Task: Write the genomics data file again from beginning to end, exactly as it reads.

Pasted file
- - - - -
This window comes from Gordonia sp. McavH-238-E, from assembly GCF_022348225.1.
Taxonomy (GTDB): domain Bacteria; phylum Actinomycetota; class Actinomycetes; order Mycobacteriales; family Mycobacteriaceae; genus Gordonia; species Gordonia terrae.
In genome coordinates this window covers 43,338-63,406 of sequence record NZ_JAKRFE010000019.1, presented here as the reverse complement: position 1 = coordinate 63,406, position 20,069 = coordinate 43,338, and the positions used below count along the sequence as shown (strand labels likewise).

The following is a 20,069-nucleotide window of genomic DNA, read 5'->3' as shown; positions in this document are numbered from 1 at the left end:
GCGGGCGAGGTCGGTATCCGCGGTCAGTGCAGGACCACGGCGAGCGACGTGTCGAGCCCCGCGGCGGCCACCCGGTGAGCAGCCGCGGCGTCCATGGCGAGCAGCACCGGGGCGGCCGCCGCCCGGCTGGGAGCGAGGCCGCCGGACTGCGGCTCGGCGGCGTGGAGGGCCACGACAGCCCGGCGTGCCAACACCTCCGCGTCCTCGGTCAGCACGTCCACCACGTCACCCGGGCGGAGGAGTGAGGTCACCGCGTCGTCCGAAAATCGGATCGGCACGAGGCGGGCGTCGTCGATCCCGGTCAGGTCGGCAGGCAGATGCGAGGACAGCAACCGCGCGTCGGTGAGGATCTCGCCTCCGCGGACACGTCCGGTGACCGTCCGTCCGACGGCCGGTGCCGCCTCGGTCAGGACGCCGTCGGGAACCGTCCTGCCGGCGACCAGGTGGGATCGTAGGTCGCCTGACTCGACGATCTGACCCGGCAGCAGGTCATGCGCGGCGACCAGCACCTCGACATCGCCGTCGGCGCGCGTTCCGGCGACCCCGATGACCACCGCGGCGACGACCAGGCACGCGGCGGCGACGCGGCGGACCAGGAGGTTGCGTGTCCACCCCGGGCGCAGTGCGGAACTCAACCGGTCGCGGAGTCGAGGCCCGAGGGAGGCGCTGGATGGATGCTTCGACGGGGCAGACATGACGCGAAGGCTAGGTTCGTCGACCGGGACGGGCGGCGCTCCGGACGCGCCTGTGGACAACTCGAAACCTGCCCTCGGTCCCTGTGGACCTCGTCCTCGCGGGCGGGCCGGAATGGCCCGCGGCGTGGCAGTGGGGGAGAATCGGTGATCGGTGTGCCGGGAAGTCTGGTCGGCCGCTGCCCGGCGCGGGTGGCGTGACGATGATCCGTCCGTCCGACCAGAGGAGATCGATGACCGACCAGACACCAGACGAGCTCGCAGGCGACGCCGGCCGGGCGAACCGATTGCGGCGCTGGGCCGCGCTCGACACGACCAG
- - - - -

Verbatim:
This window comes from Gordonia sp. McavH-238-E, from assembly GCF_022348225.1.
Taxonomy (GTDB): domain Bacteria; phylum Actinomycetota; class Actinomycetes; order Mycobacteriales; family Mycobacteriaceae; genus Gordonia; species Gordonia terrae.
In genome coordinates this window covers 43,338-63,406 of sequence record NZ_JAKRFE010000019.1, presented here as the reverse complement: position 1 = coordinate 63,406, position 20,069 = coordinate 43,338, and the positions used below count along the sequence as shown (strand labels likewise).

The following is a 20,069-nucleotide window of genomic DNA, read 5'->3' as shown; positions in this document are numbered from 1 at the left end:
GCGGGCGAGGTCGGTATCCGCGGTCAGTGCAGGACCACGGCGAGCGACGTGTCGAGCCCCGCGGCGGCCACCCGGTGAGCAGCCGCGGCGTCCATGGCGAGCAGCACCGGGGCGGCCGCCGCCCGGCTGGGAGCGAGGCCGCCGGACTGCGGCTCGGCGGCGTGGAGGGCCACGACAGCCCGGCGTGCCAACACCTCCGCGTCCTCGGTCAGCACGTCCACCACGTCACCCGGGCGGAGGAGTGAGGTCACCGCGTCGTCCGAAAATCGGATCGGCACGAGGCGGGCGTCGTCGATCCCGGTCAGGTCGGCAGGCAGATGCGAGGACAGCAACCGCGCGTCGGTGAGGATCTCGCCTCCGCGGACACGTCCGGTGACCGTCCGTCCGACGGCCGGTGCCGCCTCGGTCAGGACGCCGTCGGGAACCGTCCTGCCGGCGACCAGGTGGGATCGTAGGTCGCCTGACTCGACGATCTGACCCGGCAGCAGGTCATGCGCGGCGACCAGCACCTCGACATCGCCGTCGGCGCGCGTTCCGGCGACCCCGATGACCACCGCGGCGACGACCAGGCACGCGGCGGCGACGCGGCGGACCAGGAGGTTGCGTGTCCACCCCGGGCGCAGTGCGGAACTCAACCGGTCGCGGAGTCGAGGCCCGAGGGAGGCGCTGGATGGATGCTTCGACGGGGCAGACATGACGCGAAGGCTAGGTTCGTCGACCGGGACGGGCGGCGCTCCGGACGCGCCTGTGGACAACTCGAAACCTGCCCTCGGTCCCTGTGGACCTCGTCCTCGCGGGCGGGCCGGAATGGCCCGCGGCGTGGCAGTGGGGGAGAATCGGTGATCGGTGTGCCGGGAAGTCTGGTCGGCCGCTGCCCGGCGCGGGTGGCGTGACGATGATCCGTCCGTCCGACCAGAGGAGATCGATGACCGACCAGACACCAGACGAGCTCGCAGGCGACGCCGGCCGGGCGAACCGATTGCGGCGCTGGGCCGCGCTCGACACGACCAG